Gabriel Knight Review

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Graphics: 7.0
Sound : 7.0
Gameplay : 6.5
Multiplayer : N/A
Overall : 6.9
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I doubt there's been any adventure game that's made me more pissed than GK1. When I had my good ol' pentium 75 I tried at many occations to install and play this game, but for some reason which I do not know it would not work. The other day when I was checking out some of my oldies I decided I should give it a try on my new K7 650, and luckily it worked. One thing that sort of annoys me is when you have to change to 256 colors, it's probably because the windows version uses WinG libraries (the stuff that was used before directx) and it probably found out that it should piss off every single person who could afford the luxury of more colors. ANYWAYS, after having installed the game and watched a somewhat strange intro the game starts off in some strange office. As a matter of fact it looks a little like the room you start in in Indiana Jones 4, you know; brick walls, loads of books, strange artifacts and symbols, and a general mess. Before you can actually play you hear you secretary taking a message and babbling about some. But then, Gabriel opens his mouth, and that's when the shit hit the fan, so to speak. When I tried GK3 some time ago I got totally pissed off at the voice that the character had, a real wannabe southern accent that really pissed me off. I did think that that was just something they had slapped in there, and that you had a normal voice in GK1, but no. Sadly you're left with a guy who's voice in my opinion does not fit the requirements for a modern computer game hero. Shame on you Sierra.

I suppose the box hype might clear things up a little:
"You are Gabriel Knight, the last born of a long line of phantom Shadow Hunters. You started out writing a book on voodoo and you are now fighting for your very soul. As night falls, the nightmares begin. Evil, supernatural forces take possession of your body. You must fight against a curse stretching many many centuries. Keep a level head every moment while you explore the avenues and dark back alleys of New Orleans in search of the key to unlock the buried secrets of the past."

The secretary I wrote about earlier is there because you're the owner of a bookshop called St. George's Bookshop, Grace being Gabriel's secretary by the way.

What I really liked about this game is that it's more..., "serious". I mean games like Leisure Suit Larry are really funny and all, but not many are meant to be scary etc. Another thing is the difficulty of the game, which is higher than your average game.. You see now you get to translate stuff, listen to tapes from people you've interrogated, and basicly forcing you to think more. If only they could have put in a different voice and the game would be in my opinion really great. Speaking of voices, the secretary's voice sounds like Daria on MTV so if you like her then you'll like the secretary.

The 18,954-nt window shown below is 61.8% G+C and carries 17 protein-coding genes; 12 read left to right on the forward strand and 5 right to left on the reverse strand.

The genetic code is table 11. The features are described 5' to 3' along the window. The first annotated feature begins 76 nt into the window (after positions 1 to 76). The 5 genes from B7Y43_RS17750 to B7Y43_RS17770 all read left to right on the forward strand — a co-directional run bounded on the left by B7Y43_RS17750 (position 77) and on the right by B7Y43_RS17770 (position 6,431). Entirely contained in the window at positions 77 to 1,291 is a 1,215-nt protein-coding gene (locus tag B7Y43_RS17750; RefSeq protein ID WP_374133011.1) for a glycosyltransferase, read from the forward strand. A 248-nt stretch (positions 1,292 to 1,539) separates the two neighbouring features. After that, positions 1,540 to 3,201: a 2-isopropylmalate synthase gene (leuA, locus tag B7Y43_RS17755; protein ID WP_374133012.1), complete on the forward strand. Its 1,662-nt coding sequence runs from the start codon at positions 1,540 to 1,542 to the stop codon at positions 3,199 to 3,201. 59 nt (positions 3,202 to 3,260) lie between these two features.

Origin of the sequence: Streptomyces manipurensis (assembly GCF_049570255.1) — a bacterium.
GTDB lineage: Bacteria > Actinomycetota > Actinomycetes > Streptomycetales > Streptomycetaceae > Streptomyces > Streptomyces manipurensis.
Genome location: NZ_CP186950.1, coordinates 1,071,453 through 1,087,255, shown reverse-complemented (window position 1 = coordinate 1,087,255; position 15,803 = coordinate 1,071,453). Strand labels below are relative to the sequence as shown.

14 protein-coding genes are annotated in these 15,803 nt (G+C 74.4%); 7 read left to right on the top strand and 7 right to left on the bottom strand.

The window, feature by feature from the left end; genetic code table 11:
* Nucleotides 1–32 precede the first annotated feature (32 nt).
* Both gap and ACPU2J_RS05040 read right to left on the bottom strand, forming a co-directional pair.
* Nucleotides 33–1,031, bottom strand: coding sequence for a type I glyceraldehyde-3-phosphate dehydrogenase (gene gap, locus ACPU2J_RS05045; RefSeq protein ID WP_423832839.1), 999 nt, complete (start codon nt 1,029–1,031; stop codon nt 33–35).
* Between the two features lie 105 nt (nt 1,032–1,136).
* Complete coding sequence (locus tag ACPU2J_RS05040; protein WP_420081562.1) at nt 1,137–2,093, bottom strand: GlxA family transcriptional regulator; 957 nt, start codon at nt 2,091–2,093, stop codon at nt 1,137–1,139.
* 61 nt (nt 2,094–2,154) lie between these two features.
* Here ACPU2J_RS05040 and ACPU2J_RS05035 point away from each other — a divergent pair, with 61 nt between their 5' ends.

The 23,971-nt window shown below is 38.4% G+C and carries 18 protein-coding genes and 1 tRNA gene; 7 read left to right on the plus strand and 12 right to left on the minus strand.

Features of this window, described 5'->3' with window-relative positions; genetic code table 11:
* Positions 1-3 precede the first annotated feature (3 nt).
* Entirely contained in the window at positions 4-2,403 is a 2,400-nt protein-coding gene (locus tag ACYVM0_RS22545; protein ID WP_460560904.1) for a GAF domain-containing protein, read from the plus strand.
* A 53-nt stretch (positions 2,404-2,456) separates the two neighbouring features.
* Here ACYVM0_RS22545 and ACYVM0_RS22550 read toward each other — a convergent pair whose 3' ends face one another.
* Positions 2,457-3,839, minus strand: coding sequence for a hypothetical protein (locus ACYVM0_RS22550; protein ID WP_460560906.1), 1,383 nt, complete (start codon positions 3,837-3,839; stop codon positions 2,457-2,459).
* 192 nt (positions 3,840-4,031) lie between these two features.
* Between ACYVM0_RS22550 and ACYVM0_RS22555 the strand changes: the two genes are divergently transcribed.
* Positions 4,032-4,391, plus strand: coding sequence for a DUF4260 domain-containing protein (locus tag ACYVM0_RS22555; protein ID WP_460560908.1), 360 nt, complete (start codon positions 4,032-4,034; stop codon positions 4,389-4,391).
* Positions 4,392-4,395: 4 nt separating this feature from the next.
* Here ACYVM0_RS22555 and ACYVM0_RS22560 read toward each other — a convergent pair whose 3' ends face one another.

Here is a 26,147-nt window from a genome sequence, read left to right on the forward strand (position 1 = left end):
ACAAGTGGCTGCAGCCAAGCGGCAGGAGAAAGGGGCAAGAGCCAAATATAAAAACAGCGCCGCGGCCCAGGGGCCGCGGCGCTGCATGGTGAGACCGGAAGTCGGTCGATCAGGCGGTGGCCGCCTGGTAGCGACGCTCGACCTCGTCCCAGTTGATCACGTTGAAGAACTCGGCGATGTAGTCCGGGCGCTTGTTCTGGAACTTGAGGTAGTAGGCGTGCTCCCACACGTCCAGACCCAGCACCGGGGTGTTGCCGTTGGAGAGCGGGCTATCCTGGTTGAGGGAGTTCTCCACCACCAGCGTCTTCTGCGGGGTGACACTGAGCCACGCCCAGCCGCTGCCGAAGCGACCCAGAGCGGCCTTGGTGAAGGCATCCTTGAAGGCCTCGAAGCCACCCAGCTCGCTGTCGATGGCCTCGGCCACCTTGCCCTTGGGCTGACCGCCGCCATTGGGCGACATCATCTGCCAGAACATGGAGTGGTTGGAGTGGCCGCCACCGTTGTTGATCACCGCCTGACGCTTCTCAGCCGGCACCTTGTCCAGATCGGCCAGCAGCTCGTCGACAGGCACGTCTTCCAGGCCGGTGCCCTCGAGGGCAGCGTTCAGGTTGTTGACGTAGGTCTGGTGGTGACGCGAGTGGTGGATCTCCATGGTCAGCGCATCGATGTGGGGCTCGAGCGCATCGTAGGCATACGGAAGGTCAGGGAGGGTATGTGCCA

While looking at the box now I saw that the voices are of professional Hollywood dudes including Tim Curry (Gabriel (you are on the top of my hit list, j/k)) and Mark Hamill (Mosely (Cool!))

The storyline is really sophisticated and does beat a whole lot of films I've seen, alot of exciting gameplay guaranteed by yours truly.

The Graphics:
Really above average. It really seems like they've put alot of work into the graphics. You also have some cinematic events where they actually used 3d Studio, which was state of the art back then, so kudos for that. I must say that I'm greatly impressed by the artwork, so if you buy the game you should definatly have a look at the 20 min movie about how they made the game.

The Sounds:
You know by now what I think about the voices (especially 1 in general), but besides that you have huge amounts of sound effects that really sound great. They give the game realism and depth.

The Music:
Synthesizer made midi music by a professional artist makes a really scary mood, good work (even though I'm a sucker for the old adlib/sound blaster music).

The Gameplay:
Mostly regular point and click interface, but it is changed at some places such as the dialog, the interface in general, and that you now have text while there is action on the screen (which according to the how-they-made-the-game movie made the lead programmer puzzled. The final product works great so kudos to him).

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